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Taylor Clarke: Shaping the Digital Media Landscape
Editor's Note: In 2008, Duke Magazine profiled five incoming members of the Class of 2012. As the class prepares to graduate this month, the magazine returned to the students to see how they fared, and one story is reprinted below. More can be found in the May issue of Duke Magazine.
Durham, NC - When Taylor Clarke first arrived on campus, she pursued her interest in becoming an on-camera broadcast journalist. She landed an internship with Duke's Office of News and Communications, filmed broadcast segments about the university, and moderated webcasts on topics such as college admissions and career planning. As a Robertson Scholar, she spent a semester at the School of Journalism and Mass Communication at the University of North Carolina at Chapel Hill producing medical segments for the school's cable channel.
Wanting to use her voice in more of an advocacy and leadership role, Clarke joined the Panhellenic Council's executive board as head of public relations for Duke's largest student group, representing more than a thousand women. She became an undergraduate research scholar for Fuqua's Coach K Center on Leadership and Ethics and helped produce the Coach K Leadership Summit. She joined the advisory board of the Duke Colloquium, a university initiative that encourages students to incorporate leadership and service into their professional lives after college.
Clarke also sought opportunities to stretch beyond her comfort zone. She enrolled in a couple of military science courses, where she was one of the only non-ROTC students in the class. She landed an internship with Bloomberg Television's Hong Kong bureau and later headed to Italy to spend a semester studying European history. As a senior, she signed up for a graduate-level biomedical engineering class that worked to bring a spinal-cord stimulation device to market. But what stretched her the most, she says, was learning from mistakes and how to recover from them.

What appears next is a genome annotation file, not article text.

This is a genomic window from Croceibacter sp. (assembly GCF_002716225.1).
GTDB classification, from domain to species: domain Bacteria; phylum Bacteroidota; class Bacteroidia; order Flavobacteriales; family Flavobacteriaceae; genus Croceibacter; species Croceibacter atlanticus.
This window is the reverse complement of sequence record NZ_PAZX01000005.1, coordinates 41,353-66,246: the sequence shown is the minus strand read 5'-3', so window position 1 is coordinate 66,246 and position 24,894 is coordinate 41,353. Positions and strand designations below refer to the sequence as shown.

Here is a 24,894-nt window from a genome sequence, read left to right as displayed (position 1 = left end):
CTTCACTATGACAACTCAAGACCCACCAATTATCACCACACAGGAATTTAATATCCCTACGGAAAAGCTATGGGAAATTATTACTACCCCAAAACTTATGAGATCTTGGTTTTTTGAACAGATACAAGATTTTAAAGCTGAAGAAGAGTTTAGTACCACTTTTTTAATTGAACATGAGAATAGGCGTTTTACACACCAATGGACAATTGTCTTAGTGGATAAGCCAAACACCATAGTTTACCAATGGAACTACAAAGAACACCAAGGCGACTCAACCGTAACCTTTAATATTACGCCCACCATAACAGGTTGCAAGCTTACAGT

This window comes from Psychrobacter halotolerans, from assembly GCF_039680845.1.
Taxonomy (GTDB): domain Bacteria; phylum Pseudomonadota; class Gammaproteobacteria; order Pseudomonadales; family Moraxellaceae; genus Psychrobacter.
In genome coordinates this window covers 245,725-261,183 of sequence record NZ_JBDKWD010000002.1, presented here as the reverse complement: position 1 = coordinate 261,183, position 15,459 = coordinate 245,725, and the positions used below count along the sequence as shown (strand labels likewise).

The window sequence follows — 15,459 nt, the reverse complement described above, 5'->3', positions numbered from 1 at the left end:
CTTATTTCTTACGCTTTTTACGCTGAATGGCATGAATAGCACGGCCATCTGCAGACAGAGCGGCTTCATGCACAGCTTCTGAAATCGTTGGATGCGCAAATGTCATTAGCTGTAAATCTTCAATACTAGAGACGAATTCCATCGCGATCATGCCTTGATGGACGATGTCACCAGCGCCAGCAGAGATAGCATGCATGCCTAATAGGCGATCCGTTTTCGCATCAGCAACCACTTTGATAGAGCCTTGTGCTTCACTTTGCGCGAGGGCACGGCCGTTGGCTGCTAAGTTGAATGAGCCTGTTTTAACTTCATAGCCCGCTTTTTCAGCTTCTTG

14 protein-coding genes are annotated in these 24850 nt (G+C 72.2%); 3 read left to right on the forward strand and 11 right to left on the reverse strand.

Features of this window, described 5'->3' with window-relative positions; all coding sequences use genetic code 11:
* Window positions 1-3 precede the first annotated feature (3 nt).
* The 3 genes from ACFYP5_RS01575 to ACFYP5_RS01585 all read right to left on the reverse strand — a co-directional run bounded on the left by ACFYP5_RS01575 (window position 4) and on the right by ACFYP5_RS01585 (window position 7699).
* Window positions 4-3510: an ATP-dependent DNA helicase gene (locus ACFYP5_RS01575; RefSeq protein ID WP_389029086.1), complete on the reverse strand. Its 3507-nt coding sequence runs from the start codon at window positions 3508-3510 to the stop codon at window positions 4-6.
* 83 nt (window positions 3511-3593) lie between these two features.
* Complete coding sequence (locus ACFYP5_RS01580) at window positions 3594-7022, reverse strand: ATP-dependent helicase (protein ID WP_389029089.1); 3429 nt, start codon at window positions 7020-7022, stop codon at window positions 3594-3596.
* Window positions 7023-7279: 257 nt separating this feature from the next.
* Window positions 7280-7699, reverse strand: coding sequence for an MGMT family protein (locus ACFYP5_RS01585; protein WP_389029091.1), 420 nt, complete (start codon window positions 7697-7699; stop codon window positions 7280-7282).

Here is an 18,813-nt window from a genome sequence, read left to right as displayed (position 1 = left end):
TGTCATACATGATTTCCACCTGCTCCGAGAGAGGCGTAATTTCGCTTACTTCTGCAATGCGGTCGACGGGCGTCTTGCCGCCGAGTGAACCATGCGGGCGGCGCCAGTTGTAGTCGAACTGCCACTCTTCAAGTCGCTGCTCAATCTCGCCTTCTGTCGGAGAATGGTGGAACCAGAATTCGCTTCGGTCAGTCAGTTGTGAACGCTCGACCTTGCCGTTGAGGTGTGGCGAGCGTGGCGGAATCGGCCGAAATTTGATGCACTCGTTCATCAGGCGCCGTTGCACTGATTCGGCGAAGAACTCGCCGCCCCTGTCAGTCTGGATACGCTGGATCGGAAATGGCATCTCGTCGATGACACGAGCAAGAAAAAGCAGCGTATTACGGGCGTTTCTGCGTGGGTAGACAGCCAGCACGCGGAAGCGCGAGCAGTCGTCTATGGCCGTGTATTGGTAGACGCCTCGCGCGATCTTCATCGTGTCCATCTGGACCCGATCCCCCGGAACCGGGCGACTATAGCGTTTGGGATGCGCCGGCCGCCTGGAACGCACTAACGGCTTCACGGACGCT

She used the few setbacks she faced to her advantage. Clarke wanted to bring Facebook founder Mark Zuckerberg to campus to join Robertson Scholars benefactor Julian H. Robertson Jr. in a discussion about their reasons for signing The Giving Pledge -- the effort to encourage wealthy individuals to give away most of their money during their lifetimes to philanthropic causes. Dozens of e-mail messages later, her Facebook contact, impressed with Clarke's drive and determination, told her Zuckerberg couldn't possibly break away to come to Duke -- but was she interested in a summer internship at the company?
Clarke spent last summer working at Facebook's Palo Alto campus in the communications division. Clarke loved the innovative, "move fast and break things" ethos of Facebook. She's decided to pursue a career in digital and social media and is heading to Facebook's New York office after graduation.
"Facebook COO Sheryl Sandberg talks about having a long-term dream and a short-term plan," says Clarke. "My short-term plan is to work at Facebook, but my long-term dream is to make Duke proud."
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